A COUPLE of months ago the Labour Party announced that it is committed to entirely decarbonise our electricity supply by 2030. To do that, they say, we must build an extra 90 GW of wind and solar capacity, effectively tripling current capacity.
These crazy ideas are based on modelling from a tiny outfit named Ember, who call themselves ‘a global energy think tank’. According to their website, Ember use ‘data-driven insights to shift the world from coal to clean electricity’, so they are hardly objective, nor is there any evidence of any technical expertise. The only experience their small group of employees seem to have is campaigning against fossil fuels and data analysis. I doubt whether any of them know the first thing about how electricity grids work.
As is usually the case with these climate outfits, Ember is funded by ‘philanthropic organisations’, code for far left foundations, though they do not say which ones.
An extra 90 GW? Sounds easy, eh?
Of course, they have worked out in detail just how the grid can run without gas and coal power and with so much intermittent capacity. Well, you would have thought so, wouldn’t you? Sadly the analysis they have produced is short on detail and decidedly amateurish, as their own data shows. The crux of it is the generating capacity they propose for 2030. In particular the firm, dispatchable capacity:
Bio – 8.1
Gas – 10.9
Gas with Carbon Capture – 2.6
Hydro – 1.9
Hydrogen – 6.5
Nuclear – 6.8
Oil – 0.1
TOTAL – 36.9 GW
On top of that, of course, is 85 GW of wind and 51 GW of solar power.
Peak demand is projected at 62 GW. If we accept that storage can smooth out the peaks and troughs during the day, we are still looking at an average daily demand of about 57 GW, as intra-day range is about 10 GW.
We can forget about Demand Supply Response, batteries, V2G (discharging EV batteries to power the grid) and other forms of storage, because these are all limited to a few hours effectiveness at most – enough to smooth out demand during the day and balance the grid during short term fluctuations in generation.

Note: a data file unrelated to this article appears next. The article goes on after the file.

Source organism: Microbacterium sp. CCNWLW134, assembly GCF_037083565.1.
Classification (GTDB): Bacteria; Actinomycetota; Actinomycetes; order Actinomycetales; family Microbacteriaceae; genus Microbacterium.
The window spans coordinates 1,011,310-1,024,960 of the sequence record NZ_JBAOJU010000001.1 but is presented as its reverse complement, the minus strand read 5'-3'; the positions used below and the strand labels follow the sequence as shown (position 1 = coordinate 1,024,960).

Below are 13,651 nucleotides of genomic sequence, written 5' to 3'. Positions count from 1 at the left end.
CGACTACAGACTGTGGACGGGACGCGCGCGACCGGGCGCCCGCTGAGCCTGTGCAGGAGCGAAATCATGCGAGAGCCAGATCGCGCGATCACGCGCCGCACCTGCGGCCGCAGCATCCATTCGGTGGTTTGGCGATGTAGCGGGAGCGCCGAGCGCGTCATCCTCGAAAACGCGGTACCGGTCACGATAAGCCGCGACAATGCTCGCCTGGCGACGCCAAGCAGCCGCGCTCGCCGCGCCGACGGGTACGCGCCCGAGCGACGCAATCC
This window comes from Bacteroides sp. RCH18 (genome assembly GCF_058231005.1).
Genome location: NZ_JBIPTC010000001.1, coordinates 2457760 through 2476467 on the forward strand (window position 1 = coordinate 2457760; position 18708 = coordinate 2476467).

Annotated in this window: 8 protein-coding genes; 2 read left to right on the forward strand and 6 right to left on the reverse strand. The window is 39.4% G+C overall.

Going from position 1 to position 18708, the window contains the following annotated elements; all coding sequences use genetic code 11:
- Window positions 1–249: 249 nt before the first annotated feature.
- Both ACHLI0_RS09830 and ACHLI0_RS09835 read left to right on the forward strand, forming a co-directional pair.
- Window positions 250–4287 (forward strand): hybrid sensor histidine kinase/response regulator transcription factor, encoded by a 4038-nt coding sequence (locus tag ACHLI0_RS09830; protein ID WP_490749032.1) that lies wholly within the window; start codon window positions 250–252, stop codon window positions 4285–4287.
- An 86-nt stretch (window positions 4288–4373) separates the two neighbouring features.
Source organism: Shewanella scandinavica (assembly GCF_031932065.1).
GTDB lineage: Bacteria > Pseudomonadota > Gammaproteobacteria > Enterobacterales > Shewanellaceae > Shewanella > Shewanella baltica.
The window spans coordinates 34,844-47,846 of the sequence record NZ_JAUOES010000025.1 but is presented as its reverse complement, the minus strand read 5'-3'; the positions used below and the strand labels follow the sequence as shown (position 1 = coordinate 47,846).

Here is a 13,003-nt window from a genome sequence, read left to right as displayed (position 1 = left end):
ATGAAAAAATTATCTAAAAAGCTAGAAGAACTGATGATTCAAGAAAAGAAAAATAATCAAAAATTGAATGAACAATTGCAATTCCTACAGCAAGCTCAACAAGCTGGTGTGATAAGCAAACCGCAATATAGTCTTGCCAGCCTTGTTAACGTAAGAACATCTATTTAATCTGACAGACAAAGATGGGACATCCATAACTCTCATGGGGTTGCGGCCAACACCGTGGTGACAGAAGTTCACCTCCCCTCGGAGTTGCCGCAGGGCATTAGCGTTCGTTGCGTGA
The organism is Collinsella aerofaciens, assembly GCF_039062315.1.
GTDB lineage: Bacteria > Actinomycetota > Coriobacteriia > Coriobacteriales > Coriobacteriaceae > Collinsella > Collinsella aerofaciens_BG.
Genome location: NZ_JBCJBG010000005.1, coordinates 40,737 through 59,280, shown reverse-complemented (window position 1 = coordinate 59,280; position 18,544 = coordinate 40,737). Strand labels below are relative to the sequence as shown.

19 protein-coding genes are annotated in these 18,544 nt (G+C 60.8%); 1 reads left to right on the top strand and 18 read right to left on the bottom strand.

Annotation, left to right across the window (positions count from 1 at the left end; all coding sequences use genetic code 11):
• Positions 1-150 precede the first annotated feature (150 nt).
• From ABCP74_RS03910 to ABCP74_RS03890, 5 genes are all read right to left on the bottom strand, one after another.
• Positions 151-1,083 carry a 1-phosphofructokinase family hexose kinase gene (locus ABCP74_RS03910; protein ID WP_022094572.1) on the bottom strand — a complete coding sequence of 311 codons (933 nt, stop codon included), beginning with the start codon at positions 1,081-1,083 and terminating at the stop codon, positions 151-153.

In winter we can also ignore solar power, which will produce at little more than 1 per cent of its capacity – in other words, that 51 GW nameplate will provide less than 1GW.
Having 85 GW of wind power is of little use when the wind does not blow. Just two weeks ago we went four straight days where wind power averaged just 1.6 GW, 9 per cent of capacity. For more than 24 hours, it was at less than 1 GW.
Periods like these occur every winter, and can often last a fortnight and more. It is plain therefore that at times like this generation will be well below demand. Even with the highly speculative 19.5 GW of European interconnector capacity projected by the National Grid, we will still struggle. And to be reliant on imported electricity for a third of our power is something no responsible government should ever contemplate.
I have not even got into the need for reserve capacity, over and above peak demand. You cannot rely on all of those generators working flat out 24/7. Experts in power generation would have told the children who wrote this nonsense for Ember that to meet peak demand of 62 GW, you probably need at least 70 GW, ideally 80 GW, to insure against plant outages.
Nor have I mentioned the need for properly dispatchable generation to provide grid inertia. (In simple terms, heavy rotating equipment such as turbines helps to stabilise grid frequency, a bit like a shock absorber. Wind turbines and solar panels cannot do this. A surge of renewables on to a grid without sufficient rotating mass could cause serious problems, leading potentially to blackouts. (More about this here).
Our energy security, and all that goes with it, are being put at risk by politicians who don’t understand how the grid works and who are reliant on advice from wide-eyed kids playing around with their Xboxes who think they are saving the world.
Who needs electricity anyway, Ed?
As if to prove the point made above, the last few days have been extremely cold with little wind. From Sunday to Tuesday, wind power averaged just 1.6 GW, which is only 5 per cent of capacity. For much of the time it has been below 1 GW, while total demand has been above 40 GW. The same weather is forecast to continue until the weekend.
To keep the grid running, our gas generators (CCGT) have been working flat out, averaging 22 GW. We even have a gigawatt of coal power working at West Burton to meet demand.
Ed Miliband wants to build another 90 GW of wind and solar power. But that will be a fat lot of good when we have weather like this week.